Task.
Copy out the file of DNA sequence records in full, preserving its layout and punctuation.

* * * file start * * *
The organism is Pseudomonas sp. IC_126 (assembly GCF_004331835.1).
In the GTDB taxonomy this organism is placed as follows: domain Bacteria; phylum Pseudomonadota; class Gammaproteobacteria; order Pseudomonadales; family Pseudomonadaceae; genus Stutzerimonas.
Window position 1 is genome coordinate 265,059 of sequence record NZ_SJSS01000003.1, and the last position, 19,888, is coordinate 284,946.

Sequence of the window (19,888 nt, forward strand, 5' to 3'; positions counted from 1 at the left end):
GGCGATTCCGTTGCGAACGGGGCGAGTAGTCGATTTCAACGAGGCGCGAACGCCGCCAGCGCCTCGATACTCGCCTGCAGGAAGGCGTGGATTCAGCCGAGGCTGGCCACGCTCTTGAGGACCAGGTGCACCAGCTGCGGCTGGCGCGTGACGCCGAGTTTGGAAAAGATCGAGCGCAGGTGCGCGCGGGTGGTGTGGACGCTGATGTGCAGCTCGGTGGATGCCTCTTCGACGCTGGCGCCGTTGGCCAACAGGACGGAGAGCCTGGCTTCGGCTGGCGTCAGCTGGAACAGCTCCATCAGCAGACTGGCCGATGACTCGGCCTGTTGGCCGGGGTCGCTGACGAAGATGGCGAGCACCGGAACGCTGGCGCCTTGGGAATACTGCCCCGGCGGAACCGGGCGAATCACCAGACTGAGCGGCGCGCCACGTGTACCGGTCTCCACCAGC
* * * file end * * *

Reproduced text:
The organism is Pseudomonas sp. IC_126 (assembly GCF_004331835.1).
In the GTDB taxonomy this organism is placed as follows: domain Bacteria; phylum Pseudomonadota; class Gammaproteobacteria; order Pseudomonadales; family Pseudomonadaceae; genus Stutzerimonas.
Window position 1 is genome coordinate 265,059 of sequence record NZ_SJSS01000003.1, and the last position, 19,888, is coordinate 284,946.

Sequence of the window (19,888 nt, forward strand, 5' to 3'; positions counted from 1 at the left end):
GGCGATTCCGTTGCGAACGGGGCGAGTAGTCGATTTCAACGAGGCGCGAACGCCGCCAGCGCCTCGATACTCGCCTGCAGGAAGGCGTGGATTCAGCCGAGGCTGGCCACGCTCTTGAGGACCAGGTGCACCAGCTGCGGCTGGCGCGTGACGCCGAGTTTGGAAAAGATCGAGCGCAGGTGCGCGCGGGTGGTGTGGACGCTGATGTGCAGCTCGGTGGATGCCTCTTCGACGCTGGCGCCGTTGGCCAACAGGACGGAGAGCCTGGCTTCGGCTGGCGTCAGCTGGAACAGCTCCATCAGCAGACTGGCCGATGACTCGGCCTGTTGGCCGGGGTCGCTGACGAAGATGGCGAGCACCGGAACGCTGGCGCCTTGGGAATACTGCCCCGGCGGAACCGGGCGAATCACCAGACTGAGCGGCGCGCCACGTGTACCGGTCTCCACCAGC